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Do you have a role in brand, communications, customer experience, marketing or product?

Do you see your organization’s brand as a strategic asset that crosses departmental and functional boundaries?

Are you interested in improving brand outcomes or learning from how other organizations are bringing their brands to life?

If you answered yes to at least two of these questions, this study is for you!

What’s This Research All About?

Last year I wrote a quick overview of the idea that sparked this study:

Business leaders generally acknowledge the idea that brand crosses organizational boundaries. However, they are then often very ad-hoc about how they manage its impact across functions, or manage the impact of functions on the brand itself.

I am interested in exploring three questions:

  1. Are specific ways of aligning organizations around their brand better than others?
  2. What are the strengths and weaknesses of specific approaches? …

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The following is the first in a series of posts I plan on writing as I pursue my major research project (MRP) at OCAD University, as part of the completion of my Master’s of Design, Strategic Foresight & Innovation.

As I write this, I’m in an early, exploratory part of the proposal phase, where my goal is to move toward a detailed project/research plan.

With the MRP, I’m interested in advancing a perspective about what I’m (for now, at least) referring to as “brand alignment”.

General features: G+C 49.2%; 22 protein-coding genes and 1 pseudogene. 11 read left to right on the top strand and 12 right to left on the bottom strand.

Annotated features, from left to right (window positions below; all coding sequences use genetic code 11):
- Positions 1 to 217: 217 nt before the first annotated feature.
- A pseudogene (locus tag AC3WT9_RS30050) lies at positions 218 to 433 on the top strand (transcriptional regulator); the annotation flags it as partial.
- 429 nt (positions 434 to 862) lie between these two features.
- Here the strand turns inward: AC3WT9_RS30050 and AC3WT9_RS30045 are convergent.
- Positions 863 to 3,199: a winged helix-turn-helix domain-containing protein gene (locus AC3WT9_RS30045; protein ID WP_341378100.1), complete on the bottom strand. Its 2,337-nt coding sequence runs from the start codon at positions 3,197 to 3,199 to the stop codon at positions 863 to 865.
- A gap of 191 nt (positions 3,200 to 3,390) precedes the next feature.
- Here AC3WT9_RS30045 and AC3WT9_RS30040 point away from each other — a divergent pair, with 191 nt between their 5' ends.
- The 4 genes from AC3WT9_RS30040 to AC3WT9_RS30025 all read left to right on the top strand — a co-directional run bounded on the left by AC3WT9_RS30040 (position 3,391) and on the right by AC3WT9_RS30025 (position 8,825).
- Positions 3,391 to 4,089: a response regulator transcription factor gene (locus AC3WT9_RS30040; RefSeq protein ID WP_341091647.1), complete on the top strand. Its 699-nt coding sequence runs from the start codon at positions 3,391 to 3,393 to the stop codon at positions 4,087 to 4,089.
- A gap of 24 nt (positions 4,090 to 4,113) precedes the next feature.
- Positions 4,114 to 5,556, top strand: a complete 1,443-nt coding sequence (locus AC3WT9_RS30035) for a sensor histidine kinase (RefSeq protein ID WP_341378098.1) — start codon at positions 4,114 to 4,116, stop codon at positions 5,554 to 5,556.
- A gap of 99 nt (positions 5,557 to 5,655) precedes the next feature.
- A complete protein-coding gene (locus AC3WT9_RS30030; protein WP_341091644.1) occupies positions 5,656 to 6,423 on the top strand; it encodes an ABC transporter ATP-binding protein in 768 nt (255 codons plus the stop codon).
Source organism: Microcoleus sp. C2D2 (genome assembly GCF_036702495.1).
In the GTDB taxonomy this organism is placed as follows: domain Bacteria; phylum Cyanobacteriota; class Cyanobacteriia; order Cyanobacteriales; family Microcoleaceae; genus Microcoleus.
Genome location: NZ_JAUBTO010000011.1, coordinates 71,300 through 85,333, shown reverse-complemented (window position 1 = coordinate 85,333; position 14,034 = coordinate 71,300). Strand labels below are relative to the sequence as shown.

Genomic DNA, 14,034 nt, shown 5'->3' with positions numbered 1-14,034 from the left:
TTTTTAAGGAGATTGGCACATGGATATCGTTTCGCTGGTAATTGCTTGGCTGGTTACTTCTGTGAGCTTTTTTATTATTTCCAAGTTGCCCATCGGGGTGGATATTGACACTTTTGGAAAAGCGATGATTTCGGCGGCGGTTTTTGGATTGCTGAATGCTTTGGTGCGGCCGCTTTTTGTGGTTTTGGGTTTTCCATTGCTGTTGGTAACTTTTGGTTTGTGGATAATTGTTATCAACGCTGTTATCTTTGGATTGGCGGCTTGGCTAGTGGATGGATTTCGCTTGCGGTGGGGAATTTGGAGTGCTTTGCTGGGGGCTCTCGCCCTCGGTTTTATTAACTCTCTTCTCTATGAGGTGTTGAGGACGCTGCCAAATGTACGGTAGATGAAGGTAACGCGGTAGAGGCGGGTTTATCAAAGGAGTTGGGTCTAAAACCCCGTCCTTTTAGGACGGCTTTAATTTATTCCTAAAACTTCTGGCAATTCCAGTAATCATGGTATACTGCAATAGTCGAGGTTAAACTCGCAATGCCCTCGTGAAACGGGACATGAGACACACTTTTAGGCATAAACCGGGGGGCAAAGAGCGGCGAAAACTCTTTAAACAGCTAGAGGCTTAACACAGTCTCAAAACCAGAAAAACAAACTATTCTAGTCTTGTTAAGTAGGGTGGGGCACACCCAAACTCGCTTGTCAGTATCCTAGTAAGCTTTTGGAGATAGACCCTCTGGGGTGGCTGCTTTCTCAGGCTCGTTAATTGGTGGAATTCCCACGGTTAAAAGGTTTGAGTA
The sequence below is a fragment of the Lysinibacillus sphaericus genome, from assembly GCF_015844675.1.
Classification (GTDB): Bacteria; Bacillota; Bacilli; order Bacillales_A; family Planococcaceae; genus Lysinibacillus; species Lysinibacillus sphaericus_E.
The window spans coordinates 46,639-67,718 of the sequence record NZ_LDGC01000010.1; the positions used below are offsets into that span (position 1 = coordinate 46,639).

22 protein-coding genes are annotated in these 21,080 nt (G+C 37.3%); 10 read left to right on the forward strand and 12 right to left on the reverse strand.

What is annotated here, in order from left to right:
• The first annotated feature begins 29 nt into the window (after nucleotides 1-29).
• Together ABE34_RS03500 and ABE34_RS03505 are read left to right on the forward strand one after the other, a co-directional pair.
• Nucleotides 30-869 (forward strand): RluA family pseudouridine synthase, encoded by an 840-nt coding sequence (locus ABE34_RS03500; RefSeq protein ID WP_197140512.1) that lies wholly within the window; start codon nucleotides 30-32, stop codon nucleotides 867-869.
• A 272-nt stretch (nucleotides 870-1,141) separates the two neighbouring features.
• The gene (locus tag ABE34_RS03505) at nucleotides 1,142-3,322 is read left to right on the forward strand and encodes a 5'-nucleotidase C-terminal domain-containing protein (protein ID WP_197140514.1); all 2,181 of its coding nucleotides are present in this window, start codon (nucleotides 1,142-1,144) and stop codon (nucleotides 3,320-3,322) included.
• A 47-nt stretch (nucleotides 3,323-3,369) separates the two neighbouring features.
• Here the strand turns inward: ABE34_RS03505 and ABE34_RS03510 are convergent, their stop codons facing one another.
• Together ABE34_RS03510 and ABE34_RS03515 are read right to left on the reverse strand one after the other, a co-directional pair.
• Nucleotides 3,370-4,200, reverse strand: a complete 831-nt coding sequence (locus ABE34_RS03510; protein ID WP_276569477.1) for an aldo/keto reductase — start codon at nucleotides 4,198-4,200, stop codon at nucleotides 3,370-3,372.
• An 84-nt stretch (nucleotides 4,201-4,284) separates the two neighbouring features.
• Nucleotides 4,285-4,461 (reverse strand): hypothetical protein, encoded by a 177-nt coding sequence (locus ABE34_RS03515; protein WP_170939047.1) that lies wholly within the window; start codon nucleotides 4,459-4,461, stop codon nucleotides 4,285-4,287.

More specifically, I’d like to develop a discipline-agnostic framework or methodology. One which helps organizations find better ways of realizing desired benefits and experiences for customers, employees and society. And, one which addresses common misalignments between organizational purpose, and the execution of brand, experience, and service visions.

Reposted, and modified from my original post on

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It seems like almost every time I get together with fellow planners someone asks me what it’s like to work as one within a PR agency. And rightly so. It’s a relatively new function within the world of PR, which has spent the last several years moving away from a model where everyone was expected to do everything.

In many ways the role is the exact same: Nobody can succinctly articulate what it is you do, but everyone knows the work is better when a planner is involved.

At the same time, it’s uniquely different, because the work is far more varied than it tends to be at an advertising agency. As a result, the functional role that a planner will play covers a lot more ground. Yes — we still do all the traditional ‘planner things’ like writing briefs, developing brand positioning, and leading qualitative research. But, we also contribute to a highly variable “product” which spans numerous disciplines. As a result, planners working in PR agencies are often forced to “reach backwards” for fundamental strategic planning skills and then figure out how to apply them against mandates they might not be accustomed to. …


David Akermanis

Strategy Consultant. Researcher. Design-thinker.

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